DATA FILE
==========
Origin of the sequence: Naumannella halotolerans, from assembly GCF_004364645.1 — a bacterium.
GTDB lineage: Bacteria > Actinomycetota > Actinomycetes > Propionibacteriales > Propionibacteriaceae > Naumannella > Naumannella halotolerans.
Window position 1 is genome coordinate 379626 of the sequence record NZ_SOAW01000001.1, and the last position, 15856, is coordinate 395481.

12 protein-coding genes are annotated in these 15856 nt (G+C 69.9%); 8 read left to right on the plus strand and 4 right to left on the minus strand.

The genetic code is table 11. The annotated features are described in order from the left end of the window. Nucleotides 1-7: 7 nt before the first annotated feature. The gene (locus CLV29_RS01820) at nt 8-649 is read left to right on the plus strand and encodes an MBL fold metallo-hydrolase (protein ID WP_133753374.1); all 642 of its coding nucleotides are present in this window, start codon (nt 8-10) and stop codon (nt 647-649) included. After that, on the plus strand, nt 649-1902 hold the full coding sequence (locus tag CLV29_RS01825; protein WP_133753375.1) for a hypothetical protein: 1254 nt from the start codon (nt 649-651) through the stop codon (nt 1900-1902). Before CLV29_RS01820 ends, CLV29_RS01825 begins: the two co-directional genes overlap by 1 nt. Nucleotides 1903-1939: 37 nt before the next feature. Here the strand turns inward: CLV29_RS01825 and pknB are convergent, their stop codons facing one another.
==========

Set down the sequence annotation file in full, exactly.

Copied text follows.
Origin of the sequence: Naumannella halotolerans, from assembly GCF_004364645.1 — a bacterium.
GTDB lineage: Bacteria > Actinomycetota > Actinomycetes > Propionibacteriales > Propionibacteriaceae > Naumannella > Naumannella halotolerans.
Window position 1 is genome coordinate 379626 of the sequence record NZ_SOAW01000001.1, and the last position, 15856, is coordinate 395481.

12 protein-coding genes are annotated in these 15856 nt (G+C 69.9%); 8 read left to right on the plus strand and 4 right to left on the minus strand.

The genetic code is table 11. The annotated features are described in order from the left end of the window. Nucleotides 1-7: 7 nt before the first annotated feature. The gene (locus CLV29_RS01820) at nt 8-649 is read left to right on the plus strand and encodes an MBL fold metallo-hydrolase (protein ID WP_133753374.1); all 642 of its coding nucleotides are present in this window, start codon (nt 8-10) and stop codon (nt 647-649) included. After that, on the plus strand, nt 649-1902 hold the full coding sequence (locus tag CLV29_RS01825; protein WP_133753375.1) for a hypothetical protein: 1254 nt from the start codon (nt 649-651) through the stop codon (nt 1900-1902). Before CLV29_RS01820 ends, CLV29_RS01825 begins: the two co-directional genes overlap by 1 nt. Nucleotides 1903-1939: 37 nt before the next feature. Here the strand turns inward: CLV29_RS01825 and pknB are convergent, their stop codons facing one another.